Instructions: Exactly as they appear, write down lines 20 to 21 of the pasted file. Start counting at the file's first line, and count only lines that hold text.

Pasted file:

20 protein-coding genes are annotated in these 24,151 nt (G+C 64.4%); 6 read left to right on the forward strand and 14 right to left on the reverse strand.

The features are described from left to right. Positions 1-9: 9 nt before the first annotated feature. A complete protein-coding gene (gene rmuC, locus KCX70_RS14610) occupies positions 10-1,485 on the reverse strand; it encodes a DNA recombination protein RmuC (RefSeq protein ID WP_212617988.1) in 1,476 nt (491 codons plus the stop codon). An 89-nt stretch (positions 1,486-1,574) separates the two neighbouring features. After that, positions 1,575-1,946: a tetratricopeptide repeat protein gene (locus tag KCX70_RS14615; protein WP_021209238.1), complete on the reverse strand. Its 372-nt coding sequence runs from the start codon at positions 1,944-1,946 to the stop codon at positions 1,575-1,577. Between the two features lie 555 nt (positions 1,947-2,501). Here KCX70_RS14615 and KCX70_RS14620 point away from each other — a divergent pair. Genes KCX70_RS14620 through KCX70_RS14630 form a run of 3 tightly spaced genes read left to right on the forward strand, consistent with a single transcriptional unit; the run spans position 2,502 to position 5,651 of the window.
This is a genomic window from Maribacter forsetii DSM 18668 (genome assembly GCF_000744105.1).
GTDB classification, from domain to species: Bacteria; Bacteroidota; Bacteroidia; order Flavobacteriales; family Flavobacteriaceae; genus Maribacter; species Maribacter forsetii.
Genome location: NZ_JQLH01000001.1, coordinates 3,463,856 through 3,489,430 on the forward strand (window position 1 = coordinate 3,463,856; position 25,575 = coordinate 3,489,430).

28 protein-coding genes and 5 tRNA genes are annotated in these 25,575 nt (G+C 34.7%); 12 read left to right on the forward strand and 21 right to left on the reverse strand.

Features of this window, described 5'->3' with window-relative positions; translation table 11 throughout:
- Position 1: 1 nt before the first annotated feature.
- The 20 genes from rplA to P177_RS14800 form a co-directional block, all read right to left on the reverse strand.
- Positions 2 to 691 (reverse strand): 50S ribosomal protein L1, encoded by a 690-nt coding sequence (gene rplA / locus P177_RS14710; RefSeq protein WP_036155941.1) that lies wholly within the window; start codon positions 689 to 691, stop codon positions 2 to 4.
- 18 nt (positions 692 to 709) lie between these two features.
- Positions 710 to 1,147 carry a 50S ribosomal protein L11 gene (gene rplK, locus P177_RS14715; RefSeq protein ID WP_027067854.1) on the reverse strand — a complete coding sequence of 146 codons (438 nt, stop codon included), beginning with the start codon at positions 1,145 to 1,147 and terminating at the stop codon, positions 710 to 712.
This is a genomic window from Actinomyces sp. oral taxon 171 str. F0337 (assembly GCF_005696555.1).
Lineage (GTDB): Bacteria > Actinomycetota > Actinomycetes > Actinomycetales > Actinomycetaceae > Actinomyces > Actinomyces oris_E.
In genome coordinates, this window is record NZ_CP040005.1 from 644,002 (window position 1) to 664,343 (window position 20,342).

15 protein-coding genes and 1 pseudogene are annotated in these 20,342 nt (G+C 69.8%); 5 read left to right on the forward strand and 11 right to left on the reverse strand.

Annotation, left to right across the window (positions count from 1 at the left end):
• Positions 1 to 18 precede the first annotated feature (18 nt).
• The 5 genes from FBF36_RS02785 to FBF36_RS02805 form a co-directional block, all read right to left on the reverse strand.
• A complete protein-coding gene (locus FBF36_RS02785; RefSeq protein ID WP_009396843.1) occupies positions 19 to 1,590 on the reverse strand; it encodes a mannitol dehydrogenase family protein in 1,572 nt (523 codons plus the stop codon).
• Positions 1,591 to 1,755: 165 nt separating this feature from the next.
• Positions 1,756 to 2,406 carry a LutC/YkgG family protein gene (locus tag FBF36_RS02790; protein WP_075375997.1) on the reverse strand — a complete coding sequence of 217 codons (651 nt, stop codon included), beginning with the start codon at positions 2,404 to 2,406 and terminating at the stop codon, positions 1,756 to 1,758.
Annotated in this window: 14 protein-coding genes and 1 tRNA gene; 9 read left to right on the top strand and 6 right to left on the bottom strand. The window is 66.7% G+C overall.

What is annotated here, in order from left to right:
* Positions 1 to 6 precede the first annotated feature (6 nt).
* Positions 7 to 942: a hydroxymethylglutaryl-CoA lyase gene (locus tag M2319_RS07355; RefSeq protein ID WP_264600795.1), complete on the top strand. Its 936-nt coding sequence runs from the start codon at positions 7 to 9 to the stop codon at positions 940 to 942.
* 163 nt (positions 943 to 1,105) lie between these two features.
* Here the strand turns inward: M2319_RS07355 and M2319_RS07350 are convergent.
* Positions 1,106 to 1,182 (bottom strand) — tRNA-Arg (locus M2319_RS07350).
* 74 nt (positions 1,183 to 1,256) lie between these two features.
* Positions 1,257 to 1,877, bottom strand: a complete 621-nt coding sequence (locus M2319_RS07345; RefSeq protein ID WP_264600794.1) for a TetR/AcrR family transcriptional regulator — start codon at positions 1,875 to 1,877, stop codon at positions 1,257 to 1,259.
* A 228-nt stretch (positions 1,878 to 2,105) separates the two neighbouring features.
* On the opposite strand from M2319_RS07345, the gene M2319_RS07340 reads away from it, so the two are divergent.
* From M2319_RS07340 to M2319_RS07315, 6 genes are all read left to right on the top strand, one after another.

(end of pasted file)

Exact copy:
• A complete protein-coding gene (locus FBF36_RS02785; RefSeq protein ID WP_009396843.1) occupies positions 19 to 1,590 on the reverse strand; it encodes a mannitol dehydrogenase family protein in 1,572 nt (523 codons plus the stop codon).
• Positions 1,591 to 1,755: 165 nt separating this feature from the next.